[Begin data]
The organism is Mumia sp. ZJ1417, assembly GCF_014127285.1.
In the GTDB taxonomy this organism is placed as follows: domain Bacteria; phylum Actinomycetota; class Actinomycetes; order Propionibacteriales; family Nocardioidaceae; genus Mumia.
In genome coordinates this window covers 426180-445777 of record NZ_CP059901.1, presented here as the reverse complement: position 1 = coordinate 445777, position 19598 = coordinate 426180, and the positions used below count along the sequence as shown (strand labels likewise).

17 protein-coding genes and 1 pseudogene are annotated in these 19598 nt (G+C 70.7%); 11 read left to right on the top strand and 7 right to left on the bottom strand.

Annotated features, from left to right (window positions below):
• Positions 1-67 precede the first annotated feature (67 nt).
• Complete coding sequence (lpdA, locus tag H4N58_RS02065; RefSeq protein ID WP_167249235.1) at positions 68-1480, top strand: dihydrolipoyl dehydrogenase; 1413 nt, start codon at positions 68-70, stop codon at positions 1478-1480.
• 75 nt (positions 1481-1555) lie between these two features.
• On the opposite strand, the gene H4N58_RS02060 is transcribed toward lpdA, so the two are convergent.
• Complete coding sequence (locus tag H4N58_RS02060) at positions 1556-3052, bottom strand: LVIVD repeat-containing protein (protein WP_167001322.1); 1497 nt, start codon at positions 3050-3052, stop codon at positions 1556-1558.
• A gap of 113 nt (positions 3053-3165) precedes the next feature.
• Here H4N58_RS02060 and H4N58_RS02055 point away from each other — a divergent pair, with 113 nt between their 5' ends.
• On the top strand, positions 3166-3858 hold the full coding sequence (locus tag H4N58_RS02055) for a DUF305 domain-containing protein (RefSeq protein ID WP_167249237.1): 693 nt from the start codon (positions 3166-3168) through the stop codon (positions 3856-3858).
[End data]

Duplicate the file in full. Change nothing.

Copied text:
The organism is Mumia sp. ZJ1417, assembly GCF_014127285.1.
In the GTDB taxonomy this organism is placed as follows: domain Bacteria; phylum Actinomycetota; class Actinomycetes; order Propionibacteriales; family Nocardioidaceae; genus Mumia.
In genome coordinates this window covers 426180-445777 of record NZ_CP059901.1, presented here as the reverse complement: position 1 = coordinate 445777, position 19598 = coordinate 426180, and the positions used below count along the sequence as shown (strand labels likewise).

17 protein-coding genes and 1 pseudogene are annotated in these 19598 nt (G+C 70.7%); 11 read left to right on the top strand and 7 right to left on the bottom strand.

Annotated features, from left to right (window positions below):
• Positions 1-67 precede the first annotated feature (67 nt).
• Complete coding sequence (lpdA, locus tag H4N58_RS02065; RefSeq protein ID WP_167249235.1) at positions 68-1480, top strand: dihydrolipoyl dehydrogenase; 1413 nt, start codon at positions 68-70, stop codon at positions 1478-1480.
• 75 nt (positions 1481-1555) lie between these two features.
• On the opposite strand, the gene H4N58_RS02060 is transcribed toward lpdA, so the two are convergent.
• Complete coding sequence (locus tag H4N58_RS02060) at positions 1556-3052, bottom strand: LVIVD repeat-containing protein (protein WP_167001322.1); 1497 nt, start codon at positions 3050-3052, stop codon at positions 1556-1558.
• A gap of 113 nt (positions 3053-3165) precedes the next feature.
• Here H4N58_RS02060 and H4N58_RS02055 point away from each other — a divergent pair, with 113 nt between their 5' ends.
• On the top strand, positions 3166-3858 hold the full coding sequence (locus tag H4N58_RS02055) for a DUF305 domain-containing protein (RefSeq protein ID WP_167249237.1): 693 nt from the start codon (positions 3166-3168) through the stop codon (positions 3856-3858).